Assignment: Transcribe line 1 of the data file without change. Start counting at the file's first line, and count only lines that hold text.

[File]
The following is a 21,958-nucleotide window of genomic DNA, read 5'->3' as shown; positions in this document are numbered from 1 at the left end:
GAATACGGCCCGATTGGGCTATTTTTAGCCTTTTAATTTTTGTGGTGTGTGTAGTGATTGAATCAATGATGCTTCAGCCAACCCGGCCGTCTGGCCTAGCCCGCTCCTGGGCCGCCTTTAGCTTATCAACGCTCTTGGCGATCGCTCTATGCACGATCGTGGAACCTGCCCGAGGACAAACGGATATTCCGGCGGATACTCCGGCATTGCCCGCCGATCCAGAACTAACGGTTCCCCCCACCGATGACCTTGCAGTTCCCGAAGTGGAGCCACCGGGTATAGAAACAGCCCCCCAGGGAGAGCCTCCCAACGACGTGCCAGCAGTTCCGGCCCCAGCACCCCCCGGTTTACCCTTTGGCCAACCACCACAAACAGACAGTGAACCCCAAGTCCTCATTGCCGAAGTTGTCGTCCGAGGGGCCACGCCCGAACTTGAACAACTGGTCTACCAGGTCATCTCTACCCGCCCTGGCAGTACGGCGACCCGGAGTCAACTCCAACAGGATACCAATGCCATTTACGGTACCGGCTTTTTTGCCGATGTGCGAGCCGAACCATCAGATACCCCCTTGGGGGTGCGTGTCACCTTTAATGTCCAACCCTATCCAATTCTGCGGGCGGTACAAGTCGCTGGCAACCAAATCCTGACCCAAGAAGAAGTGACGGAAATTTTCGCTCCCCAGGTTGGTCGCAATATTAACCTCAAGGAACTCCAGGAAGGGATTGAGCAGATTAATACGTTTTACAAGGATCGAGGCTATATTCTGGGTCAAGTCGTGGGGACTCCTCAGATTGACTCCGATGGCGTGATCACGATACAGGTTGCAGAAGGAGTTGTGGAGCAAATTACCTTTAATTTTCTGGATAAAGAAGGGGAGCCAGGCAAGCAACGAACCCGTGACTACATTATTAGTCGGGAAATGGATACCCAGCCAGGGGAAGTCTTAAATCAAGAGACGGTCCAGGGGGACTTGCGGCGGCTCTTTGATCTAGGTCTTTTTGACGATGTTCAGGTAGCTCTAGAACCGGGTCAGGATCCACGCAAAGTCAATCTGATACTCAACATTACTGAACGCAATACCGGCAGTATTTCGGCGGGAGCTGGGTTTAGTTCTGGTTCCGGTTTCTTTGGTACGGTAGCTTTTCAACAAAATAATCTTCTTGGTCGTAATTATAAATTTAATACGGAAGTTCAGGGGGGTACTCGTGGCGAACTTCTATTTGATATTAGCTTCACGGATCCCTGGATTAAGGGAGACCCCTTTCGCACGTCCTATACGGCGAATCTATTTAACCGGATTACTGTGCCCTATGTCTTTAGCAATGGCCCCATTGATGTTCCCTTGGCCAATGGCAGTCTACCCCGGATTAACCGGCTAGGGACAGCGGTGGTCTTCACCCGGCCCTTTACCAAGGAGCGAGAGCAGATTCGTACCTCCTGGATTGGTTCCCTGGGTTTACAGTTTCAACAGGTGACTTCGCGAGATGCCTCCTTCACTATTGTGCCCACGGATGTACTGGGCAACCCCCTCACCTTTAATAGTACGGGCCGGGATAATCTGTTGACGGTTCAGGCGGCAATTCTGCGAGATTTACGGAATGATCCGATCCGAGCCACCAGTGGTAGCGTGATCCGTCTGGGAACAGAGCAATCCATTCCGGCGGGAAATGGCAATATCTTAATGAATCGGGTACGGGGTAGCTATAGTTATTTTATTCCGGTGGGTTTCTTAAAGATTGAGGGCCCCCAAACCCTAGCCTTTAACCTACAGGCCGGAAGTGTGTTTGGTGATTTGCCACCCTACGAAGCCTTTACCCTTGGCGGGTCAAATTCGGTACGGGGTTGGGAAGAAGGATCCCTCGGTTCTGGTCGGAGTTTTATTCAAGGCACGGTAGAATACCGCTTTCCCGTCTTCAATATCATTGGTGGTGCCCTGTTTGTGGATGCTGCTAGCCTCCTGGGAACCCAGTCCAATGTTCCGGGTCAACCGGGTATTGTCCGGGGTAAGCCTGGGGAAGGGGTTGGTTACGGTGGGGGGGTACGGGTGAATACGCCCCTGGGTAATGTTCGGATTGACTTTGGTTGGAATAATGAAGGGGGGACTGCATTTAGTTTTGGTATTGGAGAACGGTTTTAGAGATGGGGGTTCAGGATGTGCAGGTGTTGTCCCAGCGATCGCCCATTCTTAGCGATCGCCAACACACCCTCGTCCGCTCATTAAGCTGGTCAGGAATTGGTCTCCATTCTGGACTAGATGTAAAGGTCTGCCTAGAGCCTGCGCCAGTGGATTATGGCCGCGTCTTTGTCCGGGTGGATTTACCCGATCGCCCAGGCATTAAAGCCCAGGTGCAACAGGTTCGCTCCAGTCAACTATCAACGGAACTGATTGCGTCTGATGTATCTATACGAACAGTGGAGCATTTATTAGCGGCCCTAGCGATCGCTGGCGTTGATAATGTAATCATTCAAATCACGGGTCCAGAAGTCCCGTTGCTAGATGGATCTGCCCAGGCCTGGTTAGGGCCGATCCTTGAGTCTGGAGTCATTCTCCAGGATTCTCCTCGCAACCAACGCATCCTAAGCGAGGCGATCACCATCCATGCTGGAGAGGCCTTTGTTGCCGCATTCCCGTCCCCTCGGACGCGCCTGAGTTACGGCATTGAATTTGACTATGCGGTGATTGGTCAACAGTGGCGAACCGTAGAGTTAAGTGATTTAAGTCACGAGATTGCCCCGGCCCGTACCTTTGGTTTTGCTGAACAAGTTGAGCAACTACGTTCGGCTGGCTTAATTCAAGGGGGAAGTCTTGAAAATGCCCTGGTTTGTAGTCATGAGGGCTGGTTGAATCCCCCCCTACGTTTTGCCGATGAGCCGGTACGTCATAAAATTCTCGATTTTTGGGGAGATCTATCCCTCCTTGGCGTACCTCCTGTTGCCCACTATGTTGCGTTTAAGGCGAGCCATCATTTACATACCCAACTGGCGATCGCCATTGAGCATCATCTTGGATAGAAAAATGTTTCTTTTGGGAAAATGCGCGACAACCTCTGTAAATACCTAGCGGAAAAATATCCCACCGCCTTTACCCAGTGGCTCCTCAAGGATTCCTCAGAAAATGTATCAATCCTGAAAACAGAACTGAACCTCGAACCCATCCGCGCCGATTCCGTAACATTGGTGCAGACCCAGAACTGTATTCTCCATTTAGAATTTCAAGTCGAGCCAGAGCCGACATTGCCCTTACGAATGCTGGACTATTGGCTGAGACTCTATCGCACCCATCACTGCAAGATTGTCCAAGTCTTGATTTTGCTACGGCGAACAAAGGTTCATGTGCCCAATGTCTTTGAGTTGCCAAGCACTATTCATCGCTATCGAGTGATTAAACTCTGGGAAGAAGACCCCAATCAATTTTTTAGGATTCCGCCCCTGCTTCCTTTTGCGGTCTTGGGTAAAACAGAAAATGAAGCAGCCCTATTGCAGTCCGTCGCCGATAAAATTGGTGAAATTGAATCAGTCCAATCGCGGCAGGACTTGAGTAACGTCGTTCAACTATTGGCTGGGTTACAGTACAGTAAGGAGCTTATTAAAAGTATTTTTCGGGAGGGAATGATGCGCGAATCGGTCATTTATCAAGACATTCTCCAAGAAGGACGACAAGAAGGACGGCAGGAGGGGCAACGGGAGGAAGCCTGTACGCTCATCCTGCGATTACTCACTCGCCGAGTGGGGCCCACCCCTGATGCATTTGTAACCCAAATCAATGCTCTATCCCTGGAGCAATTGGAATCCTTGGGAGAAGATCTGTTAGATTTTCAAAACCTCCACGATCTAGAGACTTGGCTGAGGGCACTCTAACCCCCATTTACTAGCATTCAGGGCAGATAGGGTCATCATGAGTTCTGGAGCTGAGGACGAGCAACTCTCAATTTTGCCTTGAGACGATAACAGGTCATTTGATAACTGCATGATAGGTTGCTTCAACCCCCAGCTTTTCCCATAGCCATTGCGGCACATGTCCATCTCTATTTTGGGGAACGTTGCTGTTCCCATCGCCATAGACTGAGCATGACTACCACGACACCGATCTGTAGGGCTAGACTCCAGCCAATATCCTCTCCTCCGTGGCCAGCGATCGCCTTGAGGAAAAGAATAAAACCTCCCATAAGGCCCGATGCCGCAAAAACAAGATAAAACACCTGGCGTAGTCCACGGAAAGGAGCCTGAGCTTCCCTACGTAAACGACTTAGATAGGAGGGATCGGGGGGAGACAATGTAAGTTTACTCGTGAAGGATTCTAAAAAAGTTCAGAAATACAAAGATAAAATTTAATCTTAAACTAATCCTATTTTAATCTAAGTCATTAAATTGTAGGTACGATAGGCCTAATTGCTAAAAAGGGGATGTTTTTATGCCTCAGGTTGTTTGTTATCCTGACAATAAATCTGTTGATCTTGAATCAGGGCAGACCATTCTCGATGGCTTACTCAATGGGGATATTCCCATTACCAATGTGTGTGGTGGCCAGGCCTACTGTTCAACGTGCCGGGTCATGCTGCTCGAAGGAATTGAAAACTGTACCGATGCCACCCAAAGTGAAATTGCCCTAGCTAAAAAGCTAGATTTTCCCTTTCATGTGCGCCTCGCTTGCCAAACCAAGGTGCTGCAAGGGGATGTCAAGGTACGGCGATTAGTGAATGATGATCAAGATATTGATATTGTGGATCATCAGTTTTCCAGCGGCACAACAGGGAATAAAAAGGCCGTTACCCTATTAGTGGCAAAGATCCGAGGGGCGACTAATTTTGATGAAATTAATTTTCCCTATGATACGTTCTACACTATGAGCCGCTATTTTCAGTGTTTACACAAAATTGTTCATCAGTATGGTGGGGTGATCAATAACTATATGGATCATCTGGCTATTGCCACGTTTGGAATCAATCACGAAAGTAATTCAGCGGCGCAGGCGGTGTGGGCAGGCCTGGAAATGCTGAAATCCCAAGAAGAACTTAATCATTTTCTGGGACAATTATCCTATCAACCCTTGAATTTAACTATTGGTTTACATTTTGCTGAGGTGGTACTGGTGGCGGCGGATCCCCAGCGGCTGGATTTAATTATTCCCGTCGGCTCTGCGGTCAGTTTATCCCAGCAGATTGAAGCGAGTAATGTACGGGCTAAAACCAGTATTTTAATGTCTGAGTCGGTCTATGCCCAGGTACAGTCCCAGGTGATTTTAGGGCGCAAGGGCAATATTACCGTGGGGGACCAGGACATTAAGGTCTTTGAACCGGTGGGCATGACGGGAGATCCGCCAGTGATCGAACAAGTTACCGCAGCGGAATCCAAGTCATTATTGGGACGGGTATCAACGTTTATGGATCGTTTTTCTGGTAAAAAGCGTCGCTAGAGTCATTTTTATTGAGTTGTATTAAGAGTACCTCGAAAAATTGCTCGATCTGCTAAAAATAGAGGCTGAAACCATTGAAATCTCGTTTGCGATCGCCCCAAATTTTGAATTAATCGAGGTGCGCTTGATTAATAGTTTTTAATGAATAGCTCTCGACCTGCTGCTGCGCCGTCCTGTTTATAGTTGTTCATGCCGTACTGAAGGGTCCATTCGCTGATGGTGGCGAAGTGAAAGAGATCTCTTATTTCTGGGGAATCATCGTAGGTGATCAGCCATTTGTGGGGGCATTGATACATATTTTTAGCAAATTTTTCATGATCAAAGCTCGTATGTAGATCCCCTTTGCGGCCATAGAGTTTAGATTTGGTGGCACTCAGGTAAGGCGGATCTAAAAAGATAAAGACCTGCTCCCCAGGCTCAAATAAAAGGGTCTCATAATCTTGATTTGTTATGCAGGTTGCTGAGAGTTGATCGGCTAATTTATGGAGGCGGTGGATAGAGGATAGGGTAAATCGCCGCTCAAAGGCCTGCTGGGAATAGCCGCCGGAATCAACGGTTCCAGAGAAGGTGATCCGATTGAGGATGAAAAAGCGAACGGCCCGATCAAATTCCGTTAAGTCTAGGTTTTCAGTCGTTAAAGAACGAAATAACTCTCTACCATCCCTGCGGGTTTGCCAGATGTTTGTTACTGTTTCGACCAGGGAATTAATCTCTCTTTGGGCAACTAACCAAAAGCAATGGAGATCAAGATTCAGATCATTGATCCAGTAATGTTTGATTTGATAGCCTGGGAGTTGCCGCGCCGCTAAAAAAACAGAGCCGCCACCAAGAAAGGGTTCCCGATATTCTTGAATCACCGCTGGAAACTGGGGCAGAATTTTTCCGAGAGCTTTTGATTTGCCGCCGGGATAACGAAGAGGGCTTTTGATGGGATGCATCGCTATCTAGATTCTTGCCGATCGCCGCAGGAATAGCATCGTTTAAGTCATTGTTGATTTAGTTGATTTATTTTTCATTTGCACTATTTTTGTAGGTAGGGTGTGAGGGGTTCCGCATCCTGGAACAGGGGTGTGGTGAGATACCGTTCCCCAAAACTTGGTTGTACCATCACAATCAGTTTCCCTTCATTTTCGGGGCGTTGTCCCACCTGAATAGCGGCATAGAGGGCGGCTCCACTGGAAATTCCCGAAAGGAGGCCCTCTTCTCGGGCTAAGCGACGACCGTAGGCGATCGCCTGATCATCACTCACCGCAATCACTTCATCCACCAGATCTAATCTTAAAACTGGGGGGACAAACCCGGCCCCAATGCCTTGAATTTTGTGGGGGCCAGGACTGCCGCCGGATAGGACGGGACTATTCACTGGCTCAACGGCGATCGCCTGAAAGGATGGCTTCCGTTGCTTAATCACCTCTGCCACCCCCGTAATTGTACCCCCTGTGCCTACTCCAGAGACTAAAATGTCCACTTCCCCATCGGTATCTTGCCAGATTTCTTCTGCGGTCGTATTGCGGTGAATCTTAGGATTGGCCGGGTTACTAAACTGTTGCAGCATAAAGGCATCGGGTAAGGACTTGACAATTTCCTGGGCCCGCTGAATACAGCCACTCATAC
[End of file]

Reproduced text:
The following is a 21,958-nucleotide window of genomic DNA, read 5'->3' as shown; positions in this document are numbered from 1 at the left end: